George Bernard Shaw's proto-absurdist play was a flop in its 1910 premiere; but time has affirmed the strengths of this often very funny work. Set in a rambling country house, it starts out as a meandering romantic comedy full of the usual flirtations and follies: underwear magnate John Tarleton is planning for his daughter Hypatia's marriage to upper-class twit Bunny Summerhays, not knowing of Hypatia's secret flirtations with other men--including Bunny's father, a retired colonial officer more comfortable with foreign "heathens" than his own family. But Shaw transforms the weekend-in-the-country genre by having adventure literally drop from the sky, in the form of Polish aviatrix Lina Szczepanowska, a sexually independent superwoman who shakes up the stifled lives of the play's aimless English. Her unexpected arrival is followed by the intrusion of Gunner, the homicidally vengeful son of Tarleton's abandoned lover. Launching the second full season of the city-sponsored Shaw Chicago series, this staged reading directed by Andrew Callis features quality actors performing with scripts in hand. Though the physical humor leaves something to be desired in this format, the conversational scenes are effective, conveyed in all their ruefully witty complexity by a team of very fine performers: Donald Brearley's and John Judd's dialogues as the two fathers are nearly perfect in their emotional subtlety. Chicago Cultural Center, studio theater, 78 E. Washington (enter at 77 E. Randolph), 744-7648. Through October 8: Sundays, 2 and 7 PM; Mondays, 7 PM. Free; reservations are required.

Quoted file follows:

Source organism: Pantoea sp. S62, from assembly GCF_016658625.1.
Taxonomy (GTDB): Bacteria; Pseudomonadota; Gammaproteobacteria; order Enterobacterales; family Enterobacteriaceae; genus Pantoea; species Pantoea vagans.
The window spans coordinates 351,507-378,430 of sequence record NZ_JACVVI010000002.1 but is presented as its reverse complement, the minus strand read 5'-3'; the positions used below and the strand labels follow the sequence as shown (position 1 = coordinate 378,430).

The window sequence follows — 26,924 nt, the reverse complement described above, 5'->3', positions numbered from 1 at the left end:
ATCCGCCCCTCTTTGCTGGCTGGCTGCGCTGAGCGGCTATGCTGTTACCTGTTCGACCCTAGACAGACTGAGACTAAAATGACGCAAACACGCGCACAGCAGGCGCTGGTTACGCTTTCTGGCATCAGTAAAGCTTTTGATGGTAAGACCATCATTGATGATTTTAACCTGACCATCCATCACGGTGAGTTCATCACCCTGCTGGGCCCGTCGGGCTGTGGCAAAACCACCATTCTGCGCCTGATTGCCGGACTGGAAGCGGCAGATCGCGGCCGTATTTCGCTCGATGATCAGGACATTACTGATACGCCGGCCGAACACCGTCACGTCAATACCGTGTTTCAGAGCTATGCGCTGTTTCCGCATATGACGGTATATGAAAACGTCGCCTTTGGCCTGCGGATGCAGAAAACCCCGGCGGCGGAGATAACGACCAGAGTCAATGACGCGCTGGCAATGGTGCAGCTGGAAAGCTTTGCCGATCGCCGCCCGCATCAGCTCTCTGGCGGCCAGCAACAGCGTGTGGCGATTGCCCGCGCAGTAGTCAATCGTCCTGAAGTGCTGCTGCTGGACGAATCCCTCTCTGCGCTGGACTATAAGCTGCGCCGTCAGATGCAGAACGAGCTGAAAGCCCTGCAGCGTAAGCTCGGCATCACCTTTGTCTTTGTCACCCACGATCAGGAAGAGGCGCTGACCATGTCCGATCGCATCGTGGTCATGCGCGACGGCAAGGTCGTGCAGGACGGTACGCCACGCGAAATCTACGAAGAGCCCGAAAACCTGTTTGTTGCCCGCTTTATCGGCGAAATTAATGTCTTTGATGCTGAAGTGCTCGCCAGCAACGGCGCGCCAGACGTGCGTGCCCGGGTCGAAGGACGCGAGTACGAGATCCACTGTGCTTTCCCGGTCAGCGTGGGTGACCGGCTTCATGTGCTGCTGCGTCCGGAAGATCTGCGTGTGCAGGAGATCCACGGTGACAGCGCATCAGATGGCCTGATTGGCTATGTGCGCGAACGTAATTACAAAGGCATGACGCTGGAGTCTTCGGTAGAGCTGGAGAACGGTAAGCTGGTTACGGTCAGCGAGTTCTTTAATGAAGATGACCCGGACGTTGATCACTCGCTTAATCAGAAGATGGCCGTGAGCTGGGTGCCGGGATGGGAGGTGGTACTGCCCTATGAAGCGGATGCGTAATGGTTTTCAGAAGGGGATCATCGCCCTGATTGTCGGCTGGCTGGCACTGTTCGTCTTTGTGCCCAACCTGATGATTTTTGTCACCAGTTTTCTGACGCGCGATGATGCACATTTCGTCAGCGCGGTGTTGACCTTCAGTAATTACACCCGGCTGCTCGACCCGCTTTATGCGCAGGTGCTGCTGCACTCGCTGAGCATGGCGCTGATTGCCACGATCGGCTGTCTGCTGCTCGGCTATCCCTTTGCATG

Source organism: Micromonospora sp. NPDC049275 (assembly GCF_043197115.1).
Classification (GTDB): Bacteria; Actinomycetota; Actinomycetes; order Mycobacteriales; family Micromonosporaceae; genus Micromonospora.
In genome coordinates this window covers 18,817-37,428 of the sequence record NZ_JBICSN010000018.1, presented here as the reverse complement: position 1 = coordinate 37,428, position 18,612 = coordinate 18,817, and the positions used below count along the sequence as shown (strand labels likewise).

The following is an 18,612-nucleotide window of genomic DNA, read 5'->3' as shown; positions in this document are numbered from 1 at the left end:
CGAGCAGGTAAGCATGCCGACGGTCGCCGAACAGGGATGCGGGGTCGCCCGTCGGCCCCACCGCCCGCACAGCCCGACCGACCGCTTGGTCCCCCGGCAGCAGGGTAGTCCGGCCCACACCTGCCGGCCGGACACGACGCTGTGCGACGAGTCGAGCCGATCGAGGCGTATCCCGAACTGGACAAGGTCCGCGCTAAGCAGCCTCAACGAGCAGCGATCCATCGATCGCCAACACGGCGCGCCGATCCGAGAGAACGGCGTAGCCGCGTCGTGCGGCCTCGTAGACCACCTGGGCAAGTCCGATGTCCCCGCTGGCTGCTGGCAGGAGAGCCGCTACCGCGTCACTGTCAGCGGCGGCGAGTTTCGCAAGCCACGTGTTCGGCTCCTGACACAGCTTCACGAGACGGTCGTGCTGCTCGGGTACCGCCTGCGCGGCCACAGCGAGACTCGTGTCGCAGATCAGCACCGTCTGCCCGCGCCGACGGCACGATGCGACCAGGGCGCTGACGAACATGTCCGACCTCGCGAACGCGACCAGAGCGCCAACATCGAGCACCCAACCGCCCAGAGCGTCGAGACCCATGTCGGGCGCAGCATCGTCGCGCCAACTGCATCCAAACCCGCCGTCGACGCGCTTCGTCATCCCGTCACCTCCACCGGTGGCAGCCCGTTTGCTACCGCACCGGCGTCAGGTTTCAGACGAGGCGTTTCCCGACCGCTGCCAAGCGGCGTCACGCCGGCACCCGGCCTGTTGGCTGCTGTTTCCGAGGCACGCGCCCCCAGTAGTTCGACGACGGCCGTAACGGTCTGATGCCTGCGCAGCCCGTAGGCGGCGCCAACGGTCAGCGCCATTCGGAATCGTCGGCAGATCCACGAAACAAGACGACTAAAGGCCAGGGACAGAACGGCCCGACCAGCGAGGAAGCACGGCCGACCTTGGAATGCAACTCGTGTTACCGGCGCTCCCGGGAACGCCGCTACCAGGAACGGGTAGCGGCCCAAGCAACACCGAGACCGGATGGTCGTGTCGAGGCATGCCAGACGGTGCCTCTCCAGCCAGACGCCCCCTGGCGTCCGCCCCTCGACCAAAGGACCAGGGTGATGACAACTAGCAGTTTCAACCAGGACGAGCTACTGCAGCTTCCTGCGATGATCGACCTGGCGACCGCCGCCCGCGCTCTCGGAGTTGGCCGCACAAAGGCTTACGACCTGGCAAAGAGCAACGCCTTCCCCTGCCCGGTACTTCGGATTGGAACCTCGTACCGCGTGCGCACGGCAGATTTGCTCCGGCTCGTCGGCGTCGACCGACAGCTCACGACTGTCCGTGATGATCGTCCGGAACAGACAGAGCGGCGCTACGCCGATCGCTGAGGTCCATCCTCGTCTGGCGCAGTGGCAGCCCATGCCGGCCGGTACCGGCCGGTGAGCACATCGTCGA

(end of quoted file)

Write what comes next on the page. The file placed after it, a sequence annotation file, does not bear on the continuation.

Art accompanying story in printed newspaper (not available in this archive): photo/Taylor Boyle-Chicago Department of Cultural Affairs.